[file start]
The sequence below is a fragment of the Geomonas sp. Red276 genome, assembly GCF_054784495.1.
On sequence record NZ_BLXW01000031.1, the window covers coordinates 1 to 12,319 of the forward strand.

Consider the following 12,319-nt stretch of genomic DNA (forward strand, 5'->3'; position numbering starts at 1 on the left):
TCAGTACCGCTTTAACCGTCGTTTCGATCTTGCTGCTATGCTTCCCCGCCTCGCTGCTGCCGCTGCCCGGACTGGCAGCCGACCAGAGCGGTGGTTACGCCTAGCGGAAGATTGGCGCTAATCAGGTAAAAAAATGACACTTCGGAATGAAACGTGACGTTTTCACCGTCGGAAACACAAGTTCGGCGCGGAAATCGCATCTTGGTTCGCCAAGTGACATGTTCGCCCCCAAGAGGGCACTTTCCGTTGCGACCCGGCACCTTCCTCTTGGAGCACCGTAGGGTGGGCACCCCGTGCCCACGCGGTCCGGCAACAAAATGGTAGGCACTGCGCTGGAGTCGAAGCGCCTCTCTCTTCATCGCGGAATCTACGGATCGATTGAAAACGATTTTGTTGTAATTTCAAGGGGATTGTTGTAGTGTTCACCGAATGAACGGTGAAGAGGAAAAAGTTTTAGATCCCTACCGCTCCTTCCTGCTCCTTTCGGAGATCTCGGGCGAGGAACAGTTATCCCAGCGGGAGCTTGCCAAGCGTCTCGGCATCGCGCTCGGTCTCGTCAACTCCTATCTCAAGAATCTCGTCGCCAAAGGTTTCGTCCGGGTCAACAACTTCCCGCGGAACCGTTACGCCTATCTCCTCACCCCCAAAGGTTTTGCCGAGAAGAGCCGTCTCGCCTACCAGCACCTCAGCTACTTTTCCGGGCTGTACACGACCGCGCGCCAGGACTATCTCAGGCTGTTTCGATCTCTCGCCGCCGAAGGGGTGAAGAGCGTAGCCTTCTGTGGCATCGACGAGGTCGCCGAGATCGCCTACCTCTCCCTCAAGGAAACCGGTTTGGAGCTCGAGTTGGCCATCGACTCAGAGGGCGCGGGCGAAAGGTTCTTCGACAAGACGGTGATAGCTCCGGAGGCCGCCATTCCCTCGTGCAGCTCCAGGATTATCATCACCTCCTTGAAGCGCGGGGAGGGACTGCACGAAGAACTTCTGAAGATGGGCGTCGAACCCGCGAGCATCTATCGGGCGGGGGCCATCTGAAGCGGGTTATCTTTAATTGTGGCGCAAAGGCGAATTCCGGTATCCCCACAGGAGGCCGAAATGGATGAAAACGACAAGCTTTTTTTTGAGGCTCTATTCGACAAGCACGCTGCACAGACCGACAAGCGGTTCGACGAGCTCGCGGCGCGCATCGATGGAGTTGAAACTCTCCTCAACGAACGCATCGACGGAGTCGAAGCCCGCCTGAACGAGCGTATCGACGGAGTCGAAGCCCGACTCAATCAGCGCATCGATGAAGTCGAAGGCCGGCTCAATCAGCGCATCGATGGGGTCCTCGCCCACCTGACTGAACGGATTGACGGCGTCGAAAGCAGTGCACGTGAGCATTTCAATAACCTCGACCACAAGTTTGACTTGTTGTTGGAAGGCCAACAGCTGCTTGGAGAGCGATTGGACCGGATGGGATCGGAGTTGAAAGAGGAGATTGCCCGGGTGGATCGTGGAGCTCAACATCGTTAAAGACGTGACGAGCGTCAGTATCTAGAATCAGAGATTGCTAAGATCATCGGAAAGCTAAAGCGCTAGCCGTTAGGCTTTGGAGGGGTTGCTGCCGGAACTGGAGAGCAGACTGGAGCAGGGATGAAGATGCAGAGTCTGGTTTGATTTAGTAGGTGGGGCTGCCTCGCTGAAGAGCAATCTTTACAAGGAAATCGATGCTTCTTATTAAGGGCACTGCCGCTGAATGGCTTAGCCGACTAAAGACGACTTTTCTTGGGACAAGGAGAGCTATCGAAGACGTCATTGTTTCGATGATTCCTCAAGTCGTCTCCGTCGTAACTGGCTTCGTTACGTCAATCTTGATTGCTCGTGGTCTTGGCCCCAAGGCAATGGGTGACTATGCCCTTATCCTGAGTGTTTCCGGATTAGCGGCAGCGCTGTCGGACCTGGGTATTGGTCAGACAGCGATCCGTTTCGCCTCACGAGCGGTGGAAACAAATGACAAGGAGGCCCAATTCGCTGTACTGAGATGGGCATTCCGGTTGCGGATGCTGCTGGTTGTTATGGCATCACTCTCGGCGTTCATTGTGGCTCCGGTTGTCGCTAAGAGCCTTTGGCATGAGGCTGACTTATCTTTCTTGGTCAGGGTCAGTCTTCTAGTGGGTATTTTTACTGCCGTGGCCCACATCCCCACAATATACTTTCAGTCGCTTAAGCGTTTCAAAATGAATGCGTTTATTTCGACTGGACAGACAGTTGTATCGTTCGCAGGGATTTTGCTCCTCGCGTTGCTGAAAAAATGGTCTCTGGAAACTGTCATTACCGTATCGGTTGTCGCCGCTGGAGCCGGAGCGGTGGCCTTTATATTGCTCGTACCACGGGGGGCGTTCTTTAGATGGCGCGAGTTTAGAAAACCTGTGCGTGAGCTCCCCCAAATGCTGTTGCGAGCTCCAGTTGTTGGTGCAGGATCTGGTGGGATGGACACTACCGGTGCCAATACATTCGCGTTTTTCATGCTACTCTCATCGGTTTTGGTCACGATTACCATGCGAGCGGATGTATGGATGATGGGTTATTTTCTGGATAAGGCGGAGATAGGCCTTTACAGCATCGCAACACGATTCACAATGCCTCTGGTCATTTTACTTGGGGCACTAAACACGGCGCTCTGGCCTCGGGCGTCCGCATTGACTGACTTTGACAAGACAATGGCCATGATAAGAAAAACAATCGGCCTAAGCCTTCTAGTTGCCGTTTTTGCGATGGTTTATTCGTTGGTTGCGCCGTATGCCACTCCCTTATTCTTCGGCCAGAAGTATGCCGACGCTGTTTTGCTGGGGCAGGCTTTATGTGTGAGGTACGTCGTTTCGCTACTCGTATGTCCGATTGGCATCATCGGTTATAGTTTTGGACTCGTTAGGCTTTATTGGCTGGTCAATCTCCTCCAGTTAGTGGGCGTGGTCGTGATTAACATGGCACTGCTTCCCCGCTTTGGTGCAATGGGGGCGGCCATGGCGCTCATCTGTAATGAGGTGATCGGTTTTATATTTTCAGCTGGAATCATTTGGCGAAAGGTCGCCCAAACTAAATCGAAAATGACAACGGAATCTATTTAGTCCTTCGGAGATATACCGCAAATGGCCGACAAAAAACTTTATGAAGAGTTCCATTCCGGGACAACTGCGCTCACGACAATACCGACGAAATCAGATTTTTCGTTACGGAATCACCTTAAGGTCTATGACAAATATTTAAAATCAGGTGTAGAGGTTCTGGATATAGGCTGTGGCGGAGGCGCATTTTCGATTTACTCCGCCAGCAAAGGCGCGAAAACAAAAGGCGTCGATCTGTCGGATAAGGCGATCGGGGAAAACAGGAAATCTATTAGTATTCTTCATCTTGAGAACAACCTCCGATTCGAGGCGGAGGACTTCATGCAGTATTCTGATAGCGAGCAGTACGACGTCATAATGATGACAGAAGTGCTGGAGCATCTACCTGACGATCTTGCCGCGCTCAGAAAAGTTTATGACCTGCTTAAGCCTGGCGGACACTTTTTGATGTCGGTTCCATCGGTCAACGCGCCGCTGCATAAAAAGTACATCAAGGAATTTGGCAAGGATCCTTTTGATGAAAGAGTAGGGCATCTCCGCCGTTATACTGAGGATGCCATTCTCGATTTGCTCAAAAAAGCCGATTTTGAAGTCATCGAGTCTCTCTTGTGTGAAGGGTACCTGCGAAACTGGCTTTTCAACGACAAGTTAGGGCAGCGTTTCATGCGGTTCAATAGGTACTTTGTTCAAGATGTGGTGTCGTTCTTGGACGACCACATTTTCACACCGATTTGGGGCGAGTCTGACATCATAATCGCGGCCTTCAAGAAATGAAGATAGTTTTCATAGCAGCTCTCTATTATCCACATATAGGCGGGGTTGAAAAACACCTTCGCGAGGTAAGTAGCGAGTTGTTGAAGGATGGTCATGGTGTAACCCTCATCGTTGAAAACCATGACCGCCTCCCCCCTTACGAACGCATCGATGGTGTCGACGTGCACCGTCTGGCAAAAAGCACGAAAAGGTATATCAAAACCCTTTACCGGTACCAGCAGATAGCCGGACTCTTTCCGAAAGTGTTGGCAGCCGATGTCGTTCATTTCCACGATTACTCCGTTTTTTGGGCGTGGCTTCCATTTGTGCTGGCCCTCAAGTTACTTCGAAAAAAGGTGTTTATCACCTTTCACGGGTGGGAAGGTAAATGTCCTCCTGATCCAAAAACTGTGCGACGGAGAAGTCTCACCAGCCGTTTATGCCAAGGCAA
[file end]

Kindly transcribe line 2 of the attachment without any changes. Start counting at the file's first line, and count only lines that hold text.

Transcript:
On sequence record NZ_BLXW01000031.1, the window covers coordinates 1 to 12,319 of the forward strand.